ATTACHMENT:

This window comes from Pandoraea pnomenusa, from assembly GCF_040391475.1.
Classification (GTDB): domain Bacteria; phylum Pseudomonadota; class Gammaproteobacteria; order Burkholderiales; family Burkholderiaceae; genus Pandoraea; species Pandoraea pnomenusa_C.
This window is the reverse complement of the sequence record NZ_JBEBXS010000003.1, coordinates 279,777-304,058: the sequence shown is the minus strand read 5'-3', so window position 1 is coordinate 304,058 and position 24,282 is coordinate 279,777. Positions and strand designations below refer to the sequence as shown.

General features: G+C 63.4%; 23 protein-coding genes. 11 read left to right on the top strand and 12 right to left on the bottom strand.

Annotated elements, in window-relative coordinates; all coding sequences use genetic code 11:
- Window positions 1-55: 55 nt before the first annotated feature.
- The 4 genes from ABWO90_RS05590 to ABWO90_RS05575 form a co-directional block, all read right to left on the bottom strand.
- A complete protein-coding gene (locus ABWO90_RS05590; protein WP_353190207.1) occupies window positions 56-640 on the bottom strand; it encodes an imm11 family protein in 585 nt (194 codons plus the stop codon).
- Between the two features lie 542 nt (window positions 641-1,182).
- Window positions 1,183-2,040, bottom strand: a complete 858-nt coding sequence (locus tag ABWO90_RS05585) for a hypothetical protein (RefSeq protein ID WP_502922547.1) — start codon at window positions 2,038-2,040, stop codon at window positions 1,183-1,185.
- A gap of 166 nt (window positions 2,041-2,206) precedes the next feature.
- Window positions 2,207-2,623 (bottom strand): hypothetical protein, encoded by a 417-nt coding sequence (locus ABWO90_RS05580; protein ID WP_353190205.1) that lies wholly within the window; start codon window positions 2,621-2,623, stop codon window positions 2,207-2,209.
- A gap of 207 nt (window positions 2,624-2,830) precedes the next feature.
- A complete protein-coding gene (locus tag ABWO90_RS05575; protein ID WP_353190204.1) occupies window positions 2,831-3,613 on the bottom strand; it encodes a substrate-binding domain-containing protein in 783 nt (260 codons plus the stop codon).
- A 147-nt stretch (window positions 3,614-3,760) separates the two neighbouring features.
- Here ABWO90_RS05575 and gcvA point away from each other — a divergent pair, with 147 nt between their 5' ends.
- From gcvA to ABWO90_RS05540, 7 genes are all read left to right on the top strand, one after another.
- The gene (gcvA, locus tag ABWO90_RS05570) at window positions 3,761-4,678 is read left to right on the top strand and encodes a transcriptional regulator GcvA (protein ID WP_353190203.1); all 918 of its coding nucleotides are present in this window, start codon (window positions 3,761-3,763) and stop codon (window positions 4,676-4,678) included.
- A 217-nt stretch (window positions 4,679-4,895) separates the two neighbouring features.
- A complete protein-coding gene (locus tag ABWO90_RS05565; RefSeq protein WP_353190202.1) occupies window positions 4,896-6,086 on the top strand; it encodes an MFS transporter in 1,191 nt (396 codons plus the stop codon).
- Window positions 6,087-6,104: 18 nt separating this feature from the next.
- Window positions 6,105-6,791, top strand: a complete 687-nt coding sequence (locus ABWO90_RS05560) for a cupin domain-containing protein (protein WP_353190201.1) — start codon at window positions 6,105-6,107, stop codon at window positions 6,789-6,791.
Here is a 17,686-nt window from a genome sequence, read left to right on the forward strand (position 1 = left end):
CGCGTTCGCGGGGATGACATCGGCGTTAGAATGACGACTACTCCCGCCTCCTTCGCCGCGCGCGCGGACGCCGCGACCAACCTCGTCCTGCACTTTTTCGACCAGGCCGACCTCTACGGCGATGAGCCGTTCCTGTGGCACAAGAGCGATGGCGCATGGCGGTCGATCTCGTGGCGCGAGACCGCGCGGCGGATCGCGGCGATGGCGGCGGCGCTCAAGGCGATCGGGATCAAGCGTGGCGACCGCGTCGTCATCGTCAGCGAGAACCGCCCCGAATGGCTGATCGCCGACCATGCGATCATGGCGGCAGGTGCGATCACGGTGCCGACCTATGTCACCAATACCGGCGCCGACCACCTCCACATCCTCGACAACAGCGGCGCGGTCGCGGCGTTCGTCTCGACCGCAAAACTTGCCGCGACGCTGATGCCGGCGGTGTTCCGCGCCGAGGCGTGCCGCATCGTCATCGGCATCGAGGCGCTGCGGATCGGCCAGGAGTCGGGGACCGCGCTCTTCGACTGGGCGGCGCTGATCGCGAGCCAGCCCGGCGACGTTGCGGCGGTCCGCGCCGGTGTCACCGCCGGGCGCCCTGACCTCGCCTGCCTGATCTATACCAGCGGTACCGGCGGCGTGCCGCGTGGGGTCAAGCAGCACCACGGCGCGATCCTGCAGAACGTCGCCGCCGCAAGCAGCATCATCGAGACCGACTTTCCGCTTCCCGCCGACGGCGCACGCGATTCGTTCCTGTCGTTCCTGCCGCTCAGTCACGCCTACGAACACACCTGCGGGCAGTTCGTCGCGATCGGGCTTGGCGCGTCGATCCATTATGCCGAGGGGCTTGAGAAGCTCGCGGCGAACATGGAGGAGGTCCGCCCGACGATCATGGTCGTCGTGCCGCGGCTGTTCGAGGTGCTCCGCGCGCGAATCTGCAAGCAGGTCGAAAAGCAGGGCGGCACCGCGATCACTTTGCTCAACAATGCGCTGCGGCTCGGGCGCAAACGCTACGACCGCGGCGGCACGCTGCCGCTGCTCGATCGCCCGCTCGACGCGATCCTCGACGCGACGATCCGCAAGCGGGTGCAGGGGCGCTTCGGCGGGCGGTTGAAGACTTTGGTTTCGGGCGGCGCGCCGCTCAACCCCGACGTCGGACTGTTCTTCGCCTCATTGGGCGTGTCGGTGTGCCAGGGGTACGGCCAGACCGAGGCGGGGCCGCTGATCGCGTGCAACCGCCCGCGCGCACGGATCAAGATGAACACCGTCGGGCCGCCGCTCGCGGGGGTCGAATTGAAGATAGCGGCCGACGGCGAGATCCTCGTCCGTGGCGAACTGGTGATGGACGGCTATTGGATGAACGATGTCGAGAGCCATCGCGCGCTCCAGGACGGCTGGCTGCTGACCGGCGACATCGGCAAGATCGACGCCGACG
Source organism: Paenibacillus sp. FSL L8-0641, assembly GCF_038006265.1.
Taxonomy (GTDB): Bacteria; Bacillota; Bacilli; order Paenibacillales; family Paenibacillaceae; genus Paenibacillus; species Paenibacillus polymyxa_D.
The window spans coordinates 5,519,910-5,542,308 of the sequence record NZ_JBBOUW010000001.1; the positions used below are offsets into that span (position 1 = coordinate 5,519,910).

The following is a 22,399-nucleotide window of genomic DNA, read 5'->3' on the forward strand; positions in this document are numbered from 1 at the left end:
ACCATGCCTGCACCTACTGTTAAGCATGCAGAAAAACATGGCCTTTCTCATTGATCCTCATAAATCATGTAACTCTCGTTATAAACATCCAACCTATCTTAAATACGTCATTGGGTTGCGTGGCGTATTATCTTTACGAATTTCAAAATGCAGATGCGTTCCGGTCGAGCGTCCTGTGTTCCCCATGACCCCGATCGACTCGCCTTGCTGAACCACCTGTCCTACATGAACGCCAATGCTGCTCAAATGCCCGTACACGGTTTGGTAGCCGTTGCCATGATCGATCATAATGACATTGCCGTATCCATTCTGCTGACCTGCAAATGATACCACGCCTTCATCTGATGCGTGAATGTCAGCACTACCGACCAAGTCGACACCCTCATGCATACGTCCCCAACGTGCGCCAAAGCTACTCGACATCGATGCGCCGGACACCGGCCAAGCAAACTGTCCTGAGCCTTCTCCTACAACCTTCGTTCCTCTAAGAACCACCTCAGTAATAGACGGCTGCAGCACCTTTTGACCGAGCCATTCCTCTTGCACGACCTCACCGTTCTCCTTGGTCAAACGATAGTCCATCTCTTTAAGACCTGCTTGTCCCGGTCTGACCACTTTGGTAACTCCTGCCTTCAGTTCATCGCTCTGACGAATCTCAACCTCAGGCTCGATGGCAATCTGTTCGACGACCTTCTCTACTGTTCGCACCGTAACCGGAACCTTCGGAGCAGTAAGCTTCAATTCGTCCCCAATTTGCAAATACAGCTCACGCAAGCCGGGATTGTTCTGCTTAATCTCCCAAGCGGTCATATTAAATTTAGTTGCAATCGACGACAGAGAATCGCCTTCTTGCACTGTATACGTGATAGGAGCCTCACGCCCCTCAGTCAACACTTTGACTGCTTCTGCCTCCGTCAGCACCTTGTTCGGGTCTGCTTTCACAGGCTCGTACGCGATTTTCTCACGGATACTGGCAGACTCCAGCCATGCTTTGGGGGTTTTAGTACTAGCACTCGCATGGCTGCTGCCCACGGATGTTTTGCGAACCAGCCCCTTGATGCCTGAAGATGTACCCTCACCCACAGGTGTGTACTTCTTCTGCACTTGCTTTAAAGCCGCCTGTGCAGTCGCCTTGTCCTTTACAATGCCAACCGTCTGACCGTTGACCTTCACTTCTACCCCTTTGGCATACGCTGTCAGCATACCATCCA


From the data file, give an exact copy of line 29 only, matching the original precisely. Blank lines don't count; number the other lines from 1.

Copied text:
ACCATGCCTGCACCTACTGTTAAGCATGCAGAAAAACATGGCCTTTCTCATTGATCCTCATAAATCATGTAACTCTCGTTATAAACATCCAACCTATCTTAAATACGTCATTGGGTTGCGTGGCGTATTATCTTTACGAATTTCAAAATGCAGATGCGTTCCGGTCGAGCGTCCTGTGTTCCCCATGACCCCGATCGACTCGCCTTGCTGAACCACCTGTCCTACATGAACGCCAATGCTGCTCAAATGCCCGTACACGGTTTGGTAGCCGTTGCCATGATCGATCATAATGACATTGCCGTATCCATTCTGCTGACCTGCAAATGATACCACGCCTTCATCTGATGCGTGAATGTCAGCACTACCGACCAAGTCGACACCCTCATGCATACGTCCCCAACGTGCGCCAAAGCTACTCGACATCGATGCGCCGGACACCGGCCAAGCAAACTGTCCTGAGCCTTCTCCTACAACCTTCGTTCCTCTAAGAACCACCTCAGTAATAGACGGCTGCAGCACCTTTTGACCGAGCCATTCCTCTTGCACGACCTCACCGTTCTCCTTGGTCAAACGATAGTCCATCTCTTTAAGACCTGCTTGTCCCGGTCTGACCACTTTGGTAACTCCTGCCTTCAGTTCATCGCTCTGACGAATCTCAACCTCAGGCTCGATGGCAATCTGTTCGACGACCTTCTCTACTGTTCGCACCGTAACCGGAACCTTCGGAGCAGTAAGCTTCAATTCGTCCCCAATTTGCAAATACAGCTCACGCAAGCCGGGATTGTTCTGCTTAATCTCCCAAGCGGTCATATTAAATTTAGTTGCAATCGACGACAGAGAATCGCCTTCTTGCACTGTATACGTGATAGGAGCCTCACGCCCCTCAGTCAACACTTTGACTGCTTCTGCCTCCGTCAGCACCTTGTTCGGGTCTGCTTTCACAGGCTCGTACGCGATTTTCTCACGGATACTGGCAGACTCCAGCCATGCTTTGGGGGTTTTAGTACTAGCACTCGCATGGCTGCTGCCCACGGATGTTTTGCGAACCAGCCCCTTGATGCCTGAAGATGTACCCTCACCCACAGGTGTGTACTTCTTCTGCACTTGCTTTAAAGCCGCCTGTGCAGTCGCCTTGTCCTTTACAATGCCAACCGTCTGACCGTTGACCTTCACTTCTACCCCTTTGGCATACGCTGTCAGCATACCATCCA